If the words ‘tree house’ conjure up images of rickety structures serving as a secret hideout for children, it’s time to update that picture. Tree houses have evolved from childhood fantasies to sophisticated spaces that offer a unique blend of escapism and comfort for adults. With the modern stresses of life, these elevated escapes are sought after for relaxation, entertainment, and even permanent residence. If you are looking for a way to elevate your outdoor space – literally – a tree house may be the answer.

Tree houses are not just for kids

Gone are the days when tree houses were simply makeshift forts built by children and enthusiastic parents. Today, they can serve as serene reading nooks, luxurious guesthouses, or even functional home offices. The appeal lies in the connection to nature and the distinctive experience of living high up among the branches.

The modern tree house is a sophisticated, luxurious space, often complete with electricity, plumbing, and state-of-the-art design. Architects and interior designers are increasingly being commissioned to create tree-house dwellings that are as aesthetically pleasing as they are functional. Far from being an isolated trend, these treetop havens are a reflection of a broader societal yearning for simpler, more meaningful connections with our environment.

The building process

Building a tree house is a unique undertaking that requires thoughtful consideration of various factors. The more complex the design, the more there is to consider.

Location, Location, Location

Choosing the right tree is critical. Hardwoods are typically preferred due to their strength and longevity. The tree should be healthy, mature, and strong enough to withstand the weight of the planned structure.

Structural Integrity

The safety and durability of a tree house largely depend on its design and the materials used. Employing an experienced architect can help ensure that it is both structurally sound and aesthetically pleasing.


Modern tree houses often include utilities such as electricity and water. However, running utilities up to a tree can be complex and must be done carefully to ensure both safety and minimal impact on the tree.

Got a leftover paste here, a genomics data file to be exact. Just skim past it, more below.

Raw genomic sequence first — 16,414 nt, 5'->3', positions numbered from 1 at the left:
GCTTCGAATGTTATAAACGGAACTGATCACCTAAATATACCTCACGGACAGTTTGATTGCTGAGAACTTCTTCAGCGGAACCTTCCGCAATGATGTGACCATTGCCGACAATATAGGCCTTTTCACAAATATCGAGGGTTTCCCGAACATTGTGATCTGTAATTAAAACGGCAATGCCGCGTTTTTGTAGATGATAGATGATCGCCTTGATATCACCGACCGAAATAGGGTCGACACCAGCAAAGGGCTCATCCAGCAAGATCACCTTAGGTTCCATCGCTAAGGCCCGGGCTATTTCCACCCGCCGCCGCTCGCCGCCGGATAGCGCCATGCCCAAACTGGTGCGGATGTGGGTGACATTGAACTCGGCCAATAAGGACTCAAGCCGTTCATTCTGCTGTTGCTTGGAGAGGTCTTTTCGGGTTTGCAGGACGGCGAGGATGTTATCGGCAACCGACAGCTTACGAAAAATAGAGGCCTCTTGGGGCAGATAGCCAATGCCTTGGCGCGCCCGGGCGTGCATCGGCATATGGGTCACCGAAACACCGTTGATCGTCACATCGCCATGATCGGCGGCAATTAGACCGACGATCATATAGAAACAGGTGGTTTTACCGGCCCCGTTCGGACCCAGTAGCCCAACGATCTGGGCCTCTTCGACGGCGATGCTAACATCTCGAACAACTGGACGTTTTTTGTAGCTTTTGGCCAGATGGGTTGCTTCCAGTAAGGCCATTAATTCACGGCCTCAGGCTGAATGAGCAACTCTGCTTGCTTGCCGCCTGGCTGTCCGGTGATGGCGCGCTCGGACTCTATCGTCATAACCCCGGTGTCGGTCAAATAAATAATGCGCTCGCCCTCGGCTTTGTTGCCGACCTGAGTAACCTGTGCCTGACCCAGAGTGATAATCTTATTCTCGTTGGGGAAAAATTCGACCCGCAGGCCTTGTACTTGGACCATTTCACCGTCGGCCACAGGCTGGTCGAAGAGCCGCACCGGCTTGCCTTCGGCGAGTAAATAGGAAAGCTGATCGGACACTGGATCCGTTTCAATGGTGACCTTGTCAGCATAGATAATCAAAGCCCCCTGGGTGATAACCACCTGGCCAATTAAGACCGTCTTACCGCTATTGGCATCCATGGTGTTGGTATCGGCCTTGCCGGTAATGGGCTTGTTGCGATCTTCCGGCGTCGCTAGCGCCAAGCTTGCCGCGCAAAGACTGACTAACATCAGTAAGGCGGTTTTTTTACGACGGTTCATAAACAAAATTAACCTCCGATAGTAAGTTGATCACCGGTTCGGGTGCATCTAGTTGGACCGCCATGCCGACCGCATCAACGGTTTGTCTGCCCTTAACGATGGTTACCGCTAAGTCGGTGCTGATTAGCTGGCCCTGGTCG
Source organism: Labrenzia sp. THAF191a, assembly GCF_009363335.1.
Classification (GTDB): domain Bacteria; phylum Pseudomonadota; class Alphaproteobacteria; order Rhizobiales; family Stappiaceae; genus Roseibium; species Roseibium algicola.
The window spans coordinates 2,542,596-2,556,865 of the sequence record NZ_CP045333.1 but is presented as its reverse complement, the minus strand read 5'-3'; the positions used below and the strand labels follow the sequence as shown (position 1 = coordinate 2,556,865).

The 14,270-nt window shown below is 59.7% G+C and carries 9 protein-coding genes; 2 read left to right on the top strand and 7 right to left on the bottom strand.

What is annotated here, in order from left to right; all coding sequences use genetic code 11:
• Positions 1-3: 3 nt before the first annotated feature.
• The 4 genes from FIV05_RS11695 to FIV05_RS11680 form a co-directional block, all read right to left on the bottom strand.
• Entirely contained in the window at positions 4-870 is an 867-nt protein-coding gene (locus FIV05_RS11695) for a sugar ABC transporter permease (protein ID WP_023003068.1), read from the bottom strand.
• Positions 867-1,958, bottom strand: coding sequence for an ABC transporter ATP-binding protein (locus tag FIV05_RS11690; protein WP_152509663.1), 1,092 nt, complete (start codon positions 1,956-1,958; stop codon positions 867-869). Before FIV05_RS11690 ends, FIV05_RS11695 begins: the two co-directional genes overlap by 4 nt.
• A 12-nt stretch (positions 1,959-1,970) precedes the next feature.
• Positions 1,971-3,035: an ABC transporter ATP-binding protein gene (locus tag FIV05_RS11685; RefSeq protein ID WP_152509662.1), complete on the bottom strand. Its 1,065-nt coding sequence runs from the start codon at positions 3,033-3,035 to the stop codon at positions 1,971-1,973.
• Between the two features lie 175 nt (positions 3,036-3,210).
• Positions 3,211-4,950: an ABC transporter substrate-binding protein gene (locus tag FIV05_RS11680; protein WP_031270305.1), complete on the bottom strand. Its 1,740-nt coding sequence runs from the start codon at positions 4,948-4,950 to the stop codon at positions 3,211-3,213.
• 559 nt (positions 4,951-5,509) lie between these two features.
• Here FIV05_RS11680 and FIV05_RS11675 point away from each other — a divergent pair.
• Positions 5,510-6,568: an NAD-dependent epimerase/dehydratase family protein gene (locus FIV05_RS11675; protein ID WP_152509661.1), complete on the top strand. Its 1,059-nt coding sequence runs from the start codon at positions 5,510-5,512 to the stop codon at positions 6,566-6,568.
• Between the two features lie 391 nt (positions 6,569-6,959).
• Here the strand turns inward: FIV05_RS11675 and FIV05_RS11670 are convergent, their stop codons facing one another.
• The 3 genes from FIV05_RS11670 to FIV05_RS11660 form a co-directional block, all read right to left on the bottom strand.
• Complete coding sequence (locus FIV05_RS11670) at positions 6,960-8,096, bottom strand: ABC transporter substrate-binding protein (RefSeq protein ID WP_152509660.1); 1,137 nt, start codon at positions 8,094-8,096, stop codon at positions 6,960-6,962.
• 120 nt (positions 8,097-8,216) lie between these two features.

Before starting your tree-house project, check local building regulations and obtain any necessary permits. Some areas have strict regulations about tree house construction, including height restrictions, limitations on protected trees, and safety standards. It is legal to build a tree house in South Africa, but how it is regulated differs by region.

Interior of a tree house


Treehouse design


The essence of a tree house lies in its connection to nature, making sustainability a key consideration in modern designs. Renewable materials such as bamboo, recycled wood, or even living walls of plants can be incorporated to reduce the environmental impact. Energy-efficient lighting, solar panels and composting toilets are other ways to make your treetop abode more eco-friendly.

Open Floor Plans

The constrained space of a tree house makes an open floor plan beneficial, allowing for a more versatile use of space and facilitating natural light and ventilation. Sliding partitions or curtains can be used to divide spaces where needed while keeping the overall feel open and airy.

High-tech Features

Who says tree houses can’t be smart homes?

Modern tree houses incorporate high-tech features such as automated lighting, climate-control systems, and even surround sound for an elevated living experience that becomes a relaxing retreat alongside your home.

modern day tree house


Custom Furniture

Given the unique dimensions and angles often found in tree houses, custom furniture is frequently the best way to maximise space. Built-in seating, fold-down tables, and multipurpose storage units can be designed to fit the space perfectly, making the most of limited square footage without compromising on comfort or style. DIY-savvy homeowners will be excited by the possibilities to flex their creativity.

Textural Play

The decor should engage the senses, not just visually but also texturally. Combinations of different materials such as wood, metal, fabric, and stone can provide a rich, sensory experience that takes your tree house from a garden eyesore to a design marvel.

Biophilic Design

This design approach seeks to connect inhabitants more closely with nature. Beyond just windows with views, biophilic design involves the integration of natural elements such as plants, water features, and natural light into architecture and decor. This can enhance well-being, reduce stress, and improve cognitive function, making your time in the tree house even more rejuvenating.


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A version of this article was published in the Garden&Home October 2023 print magazine

Feature image: Pexels